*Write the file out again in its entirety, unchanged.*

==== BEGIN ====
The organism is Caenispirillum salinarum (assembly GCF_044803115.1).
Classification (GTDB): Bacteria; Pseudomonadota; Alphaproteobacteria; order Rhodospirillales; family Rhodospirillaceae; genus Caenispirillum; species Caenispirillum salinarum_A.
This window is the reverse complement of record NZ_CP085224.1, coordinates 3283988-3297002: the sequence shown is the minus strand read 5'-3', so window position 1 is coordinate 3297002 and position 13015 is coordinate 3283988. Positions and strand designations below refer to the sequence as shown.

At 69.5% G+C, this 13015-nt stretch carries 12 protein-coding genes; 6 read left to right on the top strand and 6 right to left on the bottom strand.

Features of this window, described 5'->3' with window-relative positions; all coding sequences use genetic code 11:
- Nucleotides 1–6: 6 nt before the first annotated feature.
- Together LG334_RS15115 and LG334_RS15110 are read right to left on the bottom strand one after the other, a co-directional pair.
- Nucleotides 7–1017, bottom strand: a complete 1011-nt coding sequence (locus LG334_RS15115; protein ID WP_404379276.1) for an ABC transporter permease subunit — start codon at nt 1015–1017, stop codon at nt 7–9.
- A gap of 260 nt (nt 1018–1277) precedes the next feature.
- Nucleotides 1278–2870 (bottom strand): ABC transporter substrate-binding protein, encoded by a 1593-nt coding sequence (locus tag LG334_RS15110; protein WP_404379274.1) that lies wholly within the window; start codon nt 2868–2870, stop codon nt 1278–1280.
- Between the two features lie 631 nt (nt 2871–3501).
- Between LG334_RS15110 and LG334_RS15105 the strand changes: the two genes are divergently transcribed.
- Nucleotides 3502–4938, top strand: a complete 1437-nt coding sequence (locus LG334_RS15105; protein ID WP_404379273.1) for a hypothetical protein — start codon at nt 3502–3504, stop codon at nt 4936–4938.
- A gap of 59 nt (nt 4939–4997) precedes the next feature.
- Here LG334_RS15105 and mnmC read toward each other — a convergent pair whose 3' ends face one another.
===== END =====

The organism is Caenispirillum salinarum (assembly GCF_044803115.1).
Classification (GTDB): Bacteria; Pseudomonadota; Alphaproteobacteria; order Rhodospirillales; family Rhodospirillaceae; genus Caenispirillum; species Caenispirillum salinarum_A.
This window is the reverse complement of record NZ_CP085224.1, coordinates 3283988-3297002: the sequence shown is the minus strand read 5'-3', so window position 1 is coordinate 3297002 and position 13015 is coordinate 3283988. Positions and strand designations below refer to the sequence as shown.

At 69.5% G+C, this 13015-nt stretch carries 12 protein-coding genes; 6 read left to right on the top strand and 6 right to left on the bottom strand.

Features of this window, described 5'->3' with window-relative positions; all coding sequences use genetic code 11:
- Nucleotides 1–6: 6 nt before the first annotated feature.
- Together LG334_RS15115 and LG334_RS15110 are read right to left on the bottom strand one after the other, a co-directional pair.
- Nucleotides 7–1017, bottom strand: a complete 1011-nt coding sequence (locus LG334_RS15115; protein ID WP_404379276.1) for an ABC transporter permease subunit — start codon at nt 1015–1017, stop codon at nt 7–9.
- A gap of 260 nt (nt 1018–1277) precedes the next feature.
- Nucleotides 1278–2870 (bottom strand): ABC transporter substrate-binding protein, encoded by a 1593-nt coding sequence (locus tag LG334_RS15110; protein WP_404379274.1) that lies wholly within the window; start codon nt 2868–2870, stop codon nt 1278–1280.
- Between the two features lie 631 nt (nt 2871–3501).
- Between LG334_RS15110 and LG334_RS15105 the strand changes: the two genes are divergently transcribed.
- Nucleotides 3502–4938, top strand: a complete 1437-nt coding sequence (locus LG334_RS15105; protein ID WP_404379273.1) for a hypothetical protein — start codon at nt 3502–3504, stop codon at nt 4936–4938.
- A gap of 59 nt (nt 4939–4997) precedes the next feature.
- Here LG334_RS15105 and mnmC read toward each other — a convergent pair whose 3' ends face one another.